Arsenal FC has launched a High Court battle over a curb on the number of concerts it can hold at the Emirates Stadium.

The Premier League club applied to double the number of concerts from three to six at its north London stadium but the local council rejected the application.

A planning inspector dismissed the club's original appeal in January saying Arsenal could "not plead poverty" as its reason for wanting to put on more gigs "if it can afford to buy a player like Mesut Ozil for £43m" from Real Madrid.

During the public inquiry run by the inspector, Arsenal chief executive Ken Friar said the club needed the money from the gigs to perform in the extremely competitive world of football, citing Manchester United's profits at £100m compared with Arsenal's £20m.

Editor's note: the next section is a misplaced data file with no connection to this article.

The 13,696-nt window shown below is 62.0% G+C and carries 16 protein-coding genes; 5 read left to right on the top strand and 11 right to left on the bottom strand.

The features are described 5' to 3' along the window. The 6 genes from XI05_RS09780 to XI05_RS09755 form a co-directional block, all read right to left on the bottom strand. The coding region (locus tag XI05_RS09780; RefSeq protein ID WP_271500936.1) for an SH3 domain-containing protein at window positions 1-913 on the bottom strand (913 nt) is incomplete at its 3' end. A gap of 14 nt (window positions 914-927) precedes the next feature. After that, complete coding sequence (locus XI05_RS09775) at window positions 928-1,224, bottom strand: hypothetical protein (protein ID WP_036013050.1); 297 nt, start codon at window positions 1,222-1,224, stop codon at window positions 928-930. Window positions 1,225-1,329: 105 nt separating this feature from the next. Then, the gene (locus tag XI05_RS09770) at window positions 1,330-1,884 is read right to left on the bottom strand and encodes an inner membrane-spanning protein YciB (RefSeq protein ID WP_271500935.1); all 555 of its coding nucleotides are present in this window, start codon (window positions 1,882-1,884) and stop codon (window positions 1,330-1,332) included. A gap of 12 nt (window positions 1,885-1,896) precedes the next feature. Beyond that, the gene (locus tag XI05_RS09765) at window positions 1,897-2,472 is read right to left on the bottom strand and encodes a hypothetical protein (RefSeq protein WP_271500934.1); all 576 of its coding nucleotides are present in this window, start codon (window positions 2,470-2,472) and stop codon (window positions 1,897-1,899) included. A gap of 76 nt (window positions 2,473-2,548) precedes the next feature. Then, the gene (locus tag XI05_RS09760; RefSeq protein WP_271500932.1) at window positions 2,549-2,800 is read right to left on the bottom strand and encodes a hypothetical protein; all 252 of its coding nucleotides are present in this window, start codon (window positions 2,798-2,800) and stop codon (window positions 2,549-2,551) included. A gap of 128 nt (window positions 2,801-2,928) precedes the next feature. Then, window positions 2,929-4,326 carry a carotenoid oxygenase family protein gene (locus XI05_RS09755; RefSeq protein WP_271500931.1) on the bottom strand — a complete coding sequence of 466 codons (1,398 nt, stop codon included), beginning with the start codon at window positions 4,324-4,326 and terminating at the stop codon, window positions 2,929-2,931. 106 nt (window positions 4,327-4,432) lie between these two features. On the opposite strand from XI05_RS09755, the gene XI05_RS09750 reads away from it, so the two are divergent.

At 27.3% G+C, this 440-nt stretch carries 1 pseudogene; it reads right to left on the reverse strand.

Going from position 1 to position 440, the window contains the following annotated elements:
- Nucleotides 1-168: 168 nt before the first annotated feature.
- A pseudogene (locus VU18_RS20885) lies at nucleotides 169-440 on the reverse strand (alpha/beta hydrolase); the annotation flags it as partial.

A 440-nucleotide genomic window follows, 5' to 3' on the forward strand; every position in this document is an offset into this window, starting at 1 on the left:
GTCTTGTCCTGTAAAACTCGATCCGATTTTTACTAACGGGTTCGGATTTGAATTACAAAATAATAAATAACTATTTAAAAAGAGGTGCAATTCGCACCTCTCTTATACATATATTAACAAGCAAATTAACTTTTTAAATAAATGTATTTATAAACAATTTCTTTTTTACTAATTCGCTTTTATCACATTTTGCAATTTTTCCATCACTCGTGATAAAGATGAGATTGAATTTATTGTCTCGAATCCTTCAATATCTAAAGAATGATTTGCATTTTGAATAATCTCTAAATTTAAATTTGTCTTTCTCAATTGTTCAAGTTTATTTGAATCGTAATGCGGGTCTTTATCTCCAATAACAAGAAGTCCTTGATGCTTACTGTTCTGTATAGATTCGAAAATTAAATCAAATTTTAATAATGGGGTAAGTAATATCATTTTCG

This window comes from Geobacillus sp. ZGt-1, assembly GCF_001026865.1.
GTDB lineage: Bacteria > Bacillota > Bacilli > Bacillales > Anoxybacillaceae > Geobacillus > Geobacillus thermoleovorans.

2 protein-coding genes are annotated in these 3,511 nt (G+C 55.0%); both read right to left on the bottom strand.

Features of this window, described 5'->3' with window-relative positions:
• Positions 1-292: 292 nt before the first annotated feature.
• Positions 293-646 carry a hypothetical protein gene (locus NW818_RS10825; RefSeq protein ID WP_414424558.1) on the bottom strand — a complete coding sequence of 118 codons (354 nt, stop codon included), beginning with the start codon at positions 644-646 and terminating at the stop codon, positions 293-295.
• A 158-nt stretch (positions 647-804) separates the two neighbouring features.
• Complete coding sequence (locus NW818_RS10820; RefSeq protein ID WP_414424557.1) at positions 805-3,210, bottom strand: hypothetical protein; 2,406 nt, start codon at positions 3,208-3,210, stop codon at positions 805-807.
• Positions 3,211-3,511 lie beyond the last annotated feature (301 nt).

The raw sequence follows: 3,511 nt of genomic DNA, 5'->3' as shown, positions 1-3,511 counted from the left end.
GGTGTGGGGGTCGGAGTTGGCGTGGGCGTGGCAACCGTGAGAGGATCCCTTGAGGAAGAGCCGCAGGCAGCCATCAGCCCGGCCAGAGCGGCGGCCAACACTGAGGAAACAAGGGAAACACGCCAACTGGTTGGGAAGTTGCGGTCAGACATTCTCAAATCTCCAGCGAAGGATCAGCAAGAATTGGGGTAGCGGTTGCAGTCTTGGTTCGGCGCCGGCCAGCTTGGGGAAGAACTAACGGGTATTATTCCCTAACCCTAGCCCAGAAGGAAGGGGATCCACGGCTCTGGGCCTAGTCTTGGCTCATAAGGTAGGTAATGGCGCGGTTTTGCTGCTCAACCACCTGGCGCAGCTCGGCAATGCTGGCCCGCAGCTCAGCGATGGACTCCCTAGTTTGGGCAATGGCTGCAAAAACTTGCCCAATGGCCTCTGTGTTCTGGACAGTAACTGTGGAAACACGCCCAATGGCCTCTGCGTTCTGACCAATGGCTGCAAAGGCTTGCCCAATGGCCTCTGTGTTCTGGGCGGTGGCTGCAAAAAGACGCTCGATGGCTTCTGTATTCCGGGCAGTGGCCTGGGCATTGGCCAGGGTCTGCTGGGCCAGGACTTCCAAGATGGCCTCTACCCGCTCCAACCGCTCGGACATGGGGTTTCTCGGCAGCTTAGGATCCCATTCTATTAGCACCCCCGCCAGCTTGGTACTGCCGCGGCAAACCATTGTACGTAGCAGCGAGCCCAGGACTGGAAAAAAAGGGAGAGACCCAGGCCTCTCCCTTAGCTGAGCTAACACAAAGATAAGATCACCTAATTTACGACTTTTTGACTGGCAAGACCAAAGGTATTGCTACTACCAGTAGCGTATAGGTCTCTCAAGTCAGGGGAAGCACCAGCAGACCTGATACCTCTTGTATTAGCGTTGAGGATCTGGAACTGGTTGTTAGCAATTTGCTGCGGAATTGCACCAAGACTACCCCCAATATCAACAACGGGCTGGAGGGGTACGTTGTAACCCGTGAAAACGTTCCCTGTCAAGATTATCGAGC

Dan Kolinsky, representing Arsenal, told the High Court in London on Tuesday that the inspector's decision was legally flawed and should not be allowed to stand.

Kolinsky told the judge: "We say there is a clear error on the face of the decision letter," claiming the inspector failed to apply the law correctly.

Lawyers for the inspector and Islington Council are arguing the inspector followed the correct approach.

Concerts featuring Bruce Sprinsteen, Coldplay and Muse have generated hundreds of thousands of pounds in extra revenue for the club.

But opponents including local residents have voiced concerned over noise and rowdy music fans.